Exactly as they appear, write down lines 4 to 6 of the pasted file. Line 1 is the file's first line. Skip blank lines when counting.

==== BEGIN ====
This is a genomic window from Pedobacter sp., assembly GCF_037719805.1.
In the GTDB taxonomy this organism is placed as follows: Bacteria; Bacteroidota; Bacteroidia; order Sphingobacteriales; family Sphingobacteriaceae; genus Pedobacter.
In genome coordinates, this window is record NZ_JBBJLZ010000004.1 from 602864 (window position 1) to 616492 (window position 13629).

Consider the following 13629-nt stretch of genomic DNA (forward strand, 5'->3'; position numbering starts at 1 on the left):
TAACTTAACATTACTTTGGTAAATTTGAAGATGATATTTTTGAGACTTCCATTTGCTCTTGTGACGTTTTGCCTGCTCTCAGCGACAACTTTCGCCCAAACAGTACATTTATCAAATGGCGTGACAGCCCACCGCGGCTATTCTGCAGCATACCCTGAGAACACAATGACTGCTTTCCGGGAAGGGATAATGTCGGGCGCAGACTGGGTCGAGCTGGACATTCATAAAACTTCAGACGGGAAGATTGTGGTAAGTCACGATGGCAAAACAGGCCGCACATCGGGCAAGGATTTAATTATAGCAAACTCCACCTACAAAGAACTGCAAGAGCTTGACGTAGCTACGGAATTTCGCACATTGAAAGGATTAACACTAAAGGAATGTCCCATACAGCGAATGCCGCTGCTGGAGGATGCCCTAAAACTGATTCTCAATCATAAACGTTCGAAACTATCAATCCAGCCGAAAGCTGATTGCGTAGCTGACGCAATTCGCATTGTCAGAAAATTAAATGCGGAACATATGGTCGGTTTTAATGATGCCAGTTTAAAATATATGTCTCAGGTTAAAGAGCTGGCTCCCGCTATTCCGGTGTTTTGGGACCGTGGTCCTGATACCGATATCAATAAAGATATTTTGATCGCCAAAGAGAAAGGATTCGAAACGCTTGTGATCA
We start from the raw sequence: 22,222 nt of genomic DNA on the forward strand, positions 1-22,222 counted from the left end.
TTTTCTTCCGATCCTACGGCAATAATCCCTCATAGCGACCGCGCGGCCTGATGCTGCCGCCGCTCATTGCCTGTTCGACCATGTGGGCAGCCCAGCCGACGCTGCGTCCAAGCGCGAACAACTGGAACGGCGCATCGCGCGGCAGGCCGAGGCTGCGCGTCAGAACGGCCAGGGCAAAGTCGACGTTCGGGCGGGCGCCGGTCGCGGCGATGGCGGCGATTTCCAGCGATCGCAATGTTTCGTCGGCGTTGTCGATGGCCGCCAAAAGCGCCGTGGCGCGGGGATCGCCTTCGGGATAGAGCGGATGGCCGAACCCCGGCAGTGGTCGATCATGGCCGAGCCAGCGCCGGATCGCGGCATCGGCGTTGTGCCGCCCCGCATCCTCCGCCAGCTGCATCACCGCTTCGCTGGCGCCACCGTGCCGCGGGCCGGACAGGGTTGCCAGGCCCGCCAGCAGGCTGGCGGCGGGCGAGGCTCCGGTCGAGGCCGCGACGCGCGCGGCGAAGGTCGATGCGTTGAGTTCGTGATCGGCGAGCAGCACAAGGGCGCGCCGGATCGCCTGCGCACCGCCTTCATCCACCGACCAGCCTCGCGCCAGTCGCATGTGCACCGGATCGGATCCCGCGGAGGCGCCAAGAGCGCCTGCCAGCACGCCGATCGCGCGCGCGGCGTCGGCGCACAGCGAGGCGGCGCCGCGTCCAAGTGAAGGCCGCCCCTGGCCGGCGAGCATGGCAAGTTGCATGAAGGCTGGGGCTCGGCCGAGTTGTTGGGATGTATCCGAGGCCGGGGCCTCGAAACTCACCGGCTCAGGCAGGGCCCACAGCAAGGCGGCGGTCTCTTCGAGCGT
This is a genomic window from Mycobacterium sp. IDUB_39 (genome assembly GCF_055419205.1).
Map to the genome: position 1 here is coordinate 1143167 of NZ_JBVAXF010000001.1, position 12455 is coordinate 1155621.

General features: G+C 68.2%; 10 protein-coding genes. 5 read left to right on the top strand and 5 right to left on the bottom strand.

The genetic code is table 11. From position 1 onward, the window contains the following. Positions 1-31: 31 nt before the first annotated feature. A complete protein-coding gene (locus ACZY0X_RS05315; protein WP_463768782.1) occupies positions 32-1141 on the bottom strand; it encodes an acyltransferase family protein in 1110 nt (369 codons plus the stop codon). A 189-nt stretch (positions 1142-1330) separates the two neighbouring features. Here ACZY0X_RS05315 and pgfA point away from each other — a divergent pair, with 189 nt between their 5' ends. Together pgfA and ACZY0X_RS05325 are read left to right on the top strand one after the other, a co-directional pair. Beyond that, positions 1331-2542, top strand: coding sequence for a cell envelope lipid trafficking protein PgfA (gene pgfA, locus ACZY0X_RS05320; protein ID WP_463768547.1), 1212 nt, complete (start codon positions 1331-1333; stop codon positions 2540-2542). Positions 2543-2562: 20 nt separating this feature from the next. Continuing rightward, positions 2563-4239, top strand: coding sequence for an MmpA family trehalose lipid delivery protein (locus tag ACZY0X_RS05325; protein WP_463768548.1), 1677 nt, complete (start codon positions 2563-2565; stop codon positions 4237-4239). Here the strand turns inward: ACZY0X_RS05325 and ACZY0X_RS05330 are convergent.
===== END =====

Consider the following 13629-nt stretch of genomic DNA (forward strand, 5'->3'; position numbering starts at 1 on the left):
TAACTTAACATTACTTTGGTAAATTTGAAGATGATATTTTTGAGACTTCCATTTGCTCTTGTGACGTTTTGCCTGCTCTCAGCGACAACTTTCGCCCAAACAGTACATTTATCAAATGGCGTGACAGCCCACCGCGGCTATTCTGCAGCATACCCTGAGAACACAATGACTGCTTTCCGGGAAGGGATAATGTCGGGCGCAGACTGGGTCGAGCTGGACATTCATAAAACTTCAGACGGGAAGATTGTGGTAAGTCACGATGGCAAAACAGGCCGCACATCGGGCAAGGATTTAATTATAGCAAACTCCACCTACAAAGAACTGCAAGAGCTTGACGTAGCTACGGAATTTCGCACATTGAAAGGATTAACACTAAAGGAATGTCCCATACAGCGAATGCCGCTGCTGGAGGATGCCCTAAAACTGATTCTCAATCATAAACGTTCGAAACTATCAATCCAGCCGAAAGCTGATTGCGTAGCTGACGCAATTCGCATTGTCAGAAAATTAAATGCGGAACATATGGTCGGTTTTAATGATGCCAGTTTAAAATATATGTCTCAGGTTAAAGAGCTGGCTCCCGCTATTCCGGTGTTTTGGGACCGTGGTCCTGATACCGATATCAATAAAGATATTTTGATCGCCAAAGAGAAAGGATTCGAAACGCTTGTGATCA
We start from the raw sequence: 22,222 nt of genomic DNA on the forward strand, positions 1-22,222 counted from the left end.